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The buck doesn't stop with Grant Shapps - and probably shouldn't stop with Lord Feldman, either

The question of "who knew what, and when?" shouldn't stop with the Conservative peer.

If Grant Shapps’ enforced resignation as a minister was intended to draw a line under the Mark Clarke affair, it has had the reverse effect. Attention is now shifting to Lord Feldman, who was joint chair during Shapps’  tenure at the top of CCHQ.  It is not just the allegations of sexual harrassment, bullying, and extortion against Mark Clarke, but the question of who knew what, and when.

Although Shapps’ resignation letter says that “the buck” stops with him, his allies are privately furious at his de facto sacking, and they are pointing the finger at Feldman. They point out that not only was Feldman the senior partner on paper, but when the rewards for the unexpected election victory were handed out, it was Feldman who was held up as the key man, while Shapps was given what they see as a relatively lowly position in the Department for International Development.  Yet Feldman is still in post while Shapps was effectively forced out by David Cameron. Once again, says one, “the PM’s mates are protected, the rest of us shafted”.

As Simon Walters reports in this morning’s Mail on Sunday, the focus is turning onto Feldman, while Paul Goodman, the editor of the influential grassroots website ConservativeHome has piled further pressure on the peer by calling for him to go.

But even Feldman’s resignation is unlikely to be the end of the matter. Although the scope of the allegations against Clarke were unknown to many, questions about his behaviour were widespread, and fears about the conduct of elections in the party’s youth wing are also longstanding. Shortly after the 2010 election, Conservative student activists told me they’d cheered when Sadiq Khan defeated Clarke in Tooting, while a group of Conservative staffers were said to be part of the “Six per cent club” – they wanted a swing big enough for a Tory majority, but too small for Clarke to win his seat. The viciousness of Conservative Future’s internal elections is sufficiently well-known, meanwhile, to be a repeated refrain among defenders of the notoriously opaque democratic process in Labour Students, with supporters of a one member one vote system asked if they would risk elections as vicious as those in their Tory equivalent.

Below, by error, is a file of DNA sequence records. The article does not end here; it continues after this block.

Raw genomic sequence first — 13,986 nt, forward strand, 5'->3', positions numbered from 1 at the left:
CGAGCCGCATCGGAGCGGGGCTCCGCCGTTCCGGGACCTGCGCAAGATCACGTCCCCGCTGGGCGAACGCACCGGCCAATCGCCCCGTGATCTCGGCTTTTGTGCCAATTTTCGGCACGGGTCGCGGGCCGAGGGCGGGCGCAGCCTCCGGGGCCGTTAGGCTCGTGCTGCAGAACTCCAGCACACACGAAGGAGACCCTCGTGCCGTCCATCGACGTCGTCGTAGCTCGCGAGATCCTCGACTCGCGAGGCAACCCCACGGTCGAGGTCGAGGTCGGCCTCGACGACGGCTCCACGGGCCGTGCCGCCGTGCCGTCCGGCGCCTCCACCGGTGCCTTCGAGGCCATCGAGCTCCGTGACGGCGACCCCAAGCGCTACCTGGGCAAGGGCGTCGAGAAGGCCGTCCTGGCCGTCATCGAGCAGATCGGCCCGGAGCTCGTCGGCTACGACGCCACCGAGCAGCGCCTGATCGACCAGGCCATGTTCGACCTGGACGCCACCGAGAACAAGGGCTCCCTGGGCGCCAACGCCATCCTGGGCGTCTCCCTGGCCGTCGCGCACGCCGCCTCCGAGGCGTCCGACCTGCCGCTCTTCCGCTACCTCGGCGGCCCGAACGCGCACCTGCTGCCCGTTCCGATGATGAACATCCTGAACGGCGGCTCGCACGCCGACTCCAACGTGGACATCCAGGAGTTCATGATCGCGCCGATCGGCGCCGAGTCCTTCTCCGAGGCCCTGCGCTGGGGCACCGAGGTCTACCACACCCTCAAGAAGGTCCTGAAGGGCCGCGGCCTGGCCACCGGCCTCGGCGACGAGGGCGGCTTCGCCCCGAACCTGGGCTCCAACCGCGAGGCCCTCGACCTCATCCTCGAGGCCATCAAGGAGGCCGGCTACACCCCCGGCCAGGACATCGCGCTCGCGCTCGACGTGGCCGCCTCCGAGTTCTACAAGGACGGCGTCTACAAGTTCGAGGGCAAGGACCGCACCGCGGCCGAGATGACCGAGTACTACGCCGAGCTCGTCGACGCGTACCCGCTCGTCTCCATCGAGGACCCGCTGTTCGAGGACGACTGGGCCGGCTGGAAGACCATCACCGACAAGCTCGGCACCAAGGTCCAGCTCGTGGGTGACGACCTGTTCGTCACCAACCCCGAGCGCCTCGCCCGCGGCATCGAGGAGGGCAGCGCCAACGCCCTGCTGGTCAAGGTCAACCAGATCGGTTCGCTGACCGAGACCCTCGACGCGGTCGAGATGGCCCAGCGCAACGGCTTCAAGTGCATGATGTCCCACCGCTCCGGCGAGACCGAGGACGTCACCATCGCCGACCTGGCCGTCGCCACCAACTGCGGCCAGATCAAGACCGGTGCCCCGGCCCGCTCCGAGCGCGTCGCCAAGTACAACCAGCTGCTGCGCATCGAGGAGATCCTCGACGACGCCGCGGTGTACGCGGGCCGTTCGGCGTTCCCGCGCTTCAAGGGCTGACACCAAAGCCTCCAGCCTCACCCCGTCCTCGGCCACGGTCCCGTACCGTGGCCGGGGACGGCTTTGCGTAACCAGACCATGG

Just as it seems unlikely that Feldman remained ignorant of allegations against Clarke if Shapps knew, it feels untenable to argue that Clarke’s defeat could be cheered by both student Conservatives and Tory staffers and the unpleasantness of the party’s internal election sufficiently well-known by its opponents, without coming across the desk of Conservative politicians above even the chair of CCHQ’s paygrade.

Stephen Bush is editor of the Staggers, the New Statesman’s political blog.